And he said to him: “Go, please, see about the well-being of your brothers and the well-being of the flock, and return word to me.” (Genesis 37:14)
Jacob knows that his older sons resent Joseph, but it does not occur to him that they hate Joseph so much they would consider murdering him.
Why does Jacob listen to Joseph’s bad reports about his brothers?
Subconsciously he may realize that his partiality for Joseph is based only on his love for the boy’s mother. (The Torah does not mention Joseph’s good looks or intelligence at this point.) If Jacob knew that Joseph actually was superior to his brothers, he would have less reason to feel guilty for his preferential treatment. So when Joseph gives him bad reports about at least four of his brothers, Jacob is happy to believe him.
Why does he send Joseph on a journey of several days4 to check up on his older brothers?
Perhaps he is merely worried that his older sons are up to no good. Or perhaps Joseph’s second dream has alerted his father that his favorite son is either narcissistic or dangerously naive. Traveling alone to Shekhem might teach Joseph more independence and give him time to reflect. He might even encounter God, as Jacob did when he traveled alone to Charan.
Those are charitable explanations. But it is also possible that Jacob is simply in the habit of soliciting more evidence that his bias toward Joseph is justified. The collusion between the father and his favorite son would make them seem closer, and that would reinforce Jacob’s bad habit of asking Joseph to inform on his brothers.
Jacob is too narcissistic to realize that his own behavior is lowering Joseph’s moral standards. When he dispatches Joseph to Shekhem to check up on his brothers, he is too narcissistic to realize that he is jeopardizing his favorite son’s life.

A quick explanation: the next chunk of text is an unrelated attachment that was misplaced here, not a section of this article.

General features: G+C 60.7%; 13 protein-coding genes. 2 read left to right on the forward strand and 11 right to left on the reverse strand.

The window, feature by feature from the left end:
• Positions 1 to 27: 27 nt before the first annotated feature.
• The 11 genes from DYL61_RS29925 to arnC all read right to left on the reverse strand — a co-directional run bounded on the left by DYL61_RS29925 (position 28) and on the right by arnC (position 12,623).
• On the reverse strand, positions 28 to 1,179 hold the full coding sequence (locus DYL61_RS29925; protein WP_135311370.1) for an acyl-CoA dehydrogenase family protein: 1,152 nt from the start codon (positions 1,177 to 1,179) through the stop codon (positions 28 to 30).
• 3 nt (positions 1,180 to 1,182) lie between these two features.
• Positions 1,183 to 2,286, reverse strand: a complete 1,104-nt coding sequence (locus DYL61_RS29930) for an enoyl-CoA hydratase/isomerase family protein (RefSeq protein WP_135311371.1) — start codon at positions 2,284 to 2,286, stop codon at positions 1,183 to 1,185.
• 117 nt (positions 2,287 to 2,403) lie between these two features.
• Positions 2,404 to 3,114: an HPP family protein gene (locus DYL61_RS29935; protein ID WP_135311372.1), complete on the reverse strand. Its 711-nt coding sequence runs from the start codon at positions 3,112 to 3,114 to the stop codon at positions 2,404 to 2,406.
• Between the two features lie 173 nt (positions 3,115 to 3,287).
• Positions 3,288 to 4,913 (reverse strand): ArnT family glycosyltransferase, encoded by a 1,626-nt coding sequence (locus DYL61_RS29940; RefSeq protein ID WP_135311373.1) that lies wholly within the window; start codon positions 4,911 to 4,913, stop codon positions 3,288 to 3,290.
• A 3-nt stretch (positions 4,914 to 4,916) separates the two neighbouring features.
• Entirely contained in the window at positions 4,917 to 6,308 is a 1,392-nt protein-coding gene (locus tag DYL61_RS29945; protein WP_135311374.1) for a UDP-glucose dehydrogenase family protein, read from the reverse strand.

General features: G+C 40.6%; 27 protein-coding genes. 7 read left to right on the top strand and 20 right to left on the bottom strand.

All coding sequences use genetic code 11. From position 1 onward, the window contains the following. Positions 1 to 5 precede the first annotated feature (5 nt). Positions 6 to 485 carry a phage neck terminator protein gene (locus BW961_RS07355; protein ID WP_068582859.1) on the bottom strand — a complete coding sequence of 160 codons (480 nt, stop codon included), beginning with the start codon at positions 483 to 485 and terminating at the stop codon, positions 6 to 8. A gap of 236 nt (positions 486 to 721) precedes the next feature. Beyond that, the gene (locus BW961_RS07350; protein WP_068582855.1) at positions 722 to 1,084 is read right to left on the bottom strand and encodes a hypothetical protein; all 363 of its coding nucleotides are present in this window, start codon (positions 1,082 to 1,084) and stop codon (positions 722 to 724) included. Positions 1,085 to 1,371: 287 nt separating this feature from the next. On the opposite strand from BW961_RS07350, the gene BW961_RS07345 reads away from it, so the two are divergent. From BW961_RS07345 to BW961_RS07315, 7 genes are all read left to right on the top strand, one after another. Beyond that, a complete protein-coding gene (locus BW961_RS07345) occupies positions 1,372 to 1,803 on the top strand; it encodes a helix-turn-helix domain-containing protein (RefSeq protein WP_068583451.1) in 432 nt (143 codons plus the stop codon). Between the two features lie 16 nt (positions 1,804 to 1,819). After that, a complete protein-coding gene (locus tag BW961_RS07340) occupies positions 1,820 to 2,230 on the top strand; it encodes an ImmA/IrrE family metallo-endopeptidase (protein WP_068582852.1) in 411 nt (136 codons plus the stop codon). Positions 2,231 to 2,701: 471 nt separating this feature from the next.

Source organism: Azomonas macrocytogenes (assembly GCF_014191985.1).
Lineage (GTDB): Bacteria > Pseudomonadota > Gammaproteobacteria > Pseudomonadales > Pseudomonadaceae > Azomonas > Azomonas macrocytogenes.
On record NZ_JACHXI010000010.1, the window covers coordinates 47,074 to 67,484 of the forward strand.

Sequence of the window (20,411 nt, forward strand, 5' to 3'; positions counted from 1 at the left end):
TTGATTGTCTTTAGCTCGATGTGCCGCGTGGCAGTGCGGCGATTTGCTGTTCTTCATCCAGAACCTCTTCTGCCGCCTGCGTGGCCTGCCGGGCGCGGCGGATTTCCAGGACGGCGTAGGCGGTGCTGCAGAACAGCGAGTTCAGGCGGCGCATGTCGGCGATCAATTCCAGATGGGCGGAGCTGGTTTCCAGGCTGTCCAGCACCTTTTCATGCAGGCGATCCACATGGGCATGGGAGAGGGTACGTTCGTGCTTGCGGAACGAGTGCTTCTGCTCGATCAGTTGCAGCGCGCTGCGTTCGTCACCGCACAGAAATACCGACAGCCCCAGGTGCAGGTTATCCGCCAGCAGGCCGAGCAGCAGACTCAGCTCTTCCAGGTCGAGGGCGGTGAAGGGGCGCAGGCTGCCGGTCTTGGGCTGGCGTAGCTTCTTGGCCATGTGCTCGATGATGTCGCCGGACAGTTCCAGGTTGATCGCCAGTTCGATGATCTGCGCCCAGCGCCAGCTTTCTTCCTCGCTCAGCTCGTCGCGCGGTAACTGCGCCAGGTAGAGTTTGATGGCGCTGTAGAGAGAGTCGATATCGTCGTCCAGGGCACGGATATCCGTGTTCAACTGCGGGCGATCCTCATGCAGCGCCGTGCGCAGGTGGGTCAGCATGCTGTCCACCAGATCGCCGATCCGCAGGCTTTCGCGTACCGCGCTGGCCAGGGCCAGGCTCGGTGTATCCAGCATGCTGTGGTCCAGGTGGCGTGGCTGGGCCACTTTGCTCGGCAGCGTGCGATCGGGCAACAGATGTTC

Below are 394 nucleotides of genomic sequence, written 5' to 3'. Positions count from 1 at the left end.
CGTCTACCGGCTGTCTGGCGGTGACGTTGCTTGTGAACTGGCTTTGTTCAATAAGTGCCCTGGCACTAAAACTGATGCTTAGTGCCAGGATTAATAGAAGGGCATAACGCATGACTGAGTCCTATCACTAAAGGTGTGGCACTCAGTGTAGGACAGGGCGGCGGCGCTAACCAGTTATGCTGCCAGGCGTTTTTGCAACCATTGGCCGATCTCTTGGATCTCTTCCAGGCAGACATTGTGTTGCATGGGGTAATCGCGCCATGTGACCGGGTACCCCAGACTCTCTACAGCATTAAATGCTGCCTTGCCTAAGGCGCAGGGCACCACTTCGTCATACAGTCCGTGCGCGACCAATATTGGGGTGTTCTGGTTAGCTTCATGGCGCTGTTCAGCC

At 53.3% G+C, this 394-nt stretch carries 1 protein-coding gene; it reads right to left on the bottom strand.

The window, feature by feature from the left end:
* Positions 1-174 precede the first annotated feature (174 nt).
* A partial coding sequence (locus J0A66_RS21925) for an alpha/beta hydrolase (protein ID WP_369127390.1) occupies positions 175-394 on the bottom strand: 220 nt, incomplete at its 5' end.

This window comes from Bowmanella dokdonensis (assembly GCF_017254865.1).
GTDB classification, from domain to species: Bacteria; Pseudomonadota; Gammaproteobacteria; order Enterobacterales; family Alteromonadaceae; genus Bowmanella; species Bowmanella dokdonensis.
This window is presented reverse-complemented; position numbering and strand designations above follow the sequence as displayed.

When Joseph finally catches up with his brothers,
They said, each man to his brother: “Hey! Here comes the master of dreams! And now let’s go murder him, and let’s throw him into one of these pits, and we can say a wicked beast ate him. Then we’ll see what happens to his dreams!” (Genesis 37:19-20)
They do not murder Joseph, but they do sell him as a slave to a caravan bound for Egypt.
Small unethical deeds can have big consequences.
- Commentators disagree on Jacob’s age when his son Joseph is born. When Jacob leaves for Charan we know he is over 40 (Genesis 26:34); Nachmanides (13th-century rabbi Moshe ben Nachman, a.k.a. Ramban) wrote that he is 84. (Like some other fabulously aged heroes of Genesis, Jacob has no problem with sex and physical labor after 80.) Joseph is born 14 years after Jacob arrives in Charan (Genesis 29:14, 19-20, 27, 30; Genesis 30:25). Although Leah’s youngest sons, Issachar and Zebulun, are born in the same year or two as Joseph, only Joseph is called the “son of his old age”. Nachmanides explained that when Jacob was well over 100, he must have picked Joseph to be the son who took care of his physical needs in old age.
- Samson Raphael Hirsch, The Hirsch Chumash: Sefer Bereshis, p. 706.
- Genesis 37:4.
- Jacob believes his ten oldest sons are pasturing the flocks in Shekhem, which is about 50 miles (80 km) from his home in Hebron. When Joseph arrives at Shekhem he learns that his brothers have gone on to Dotan, so his journey is even longer.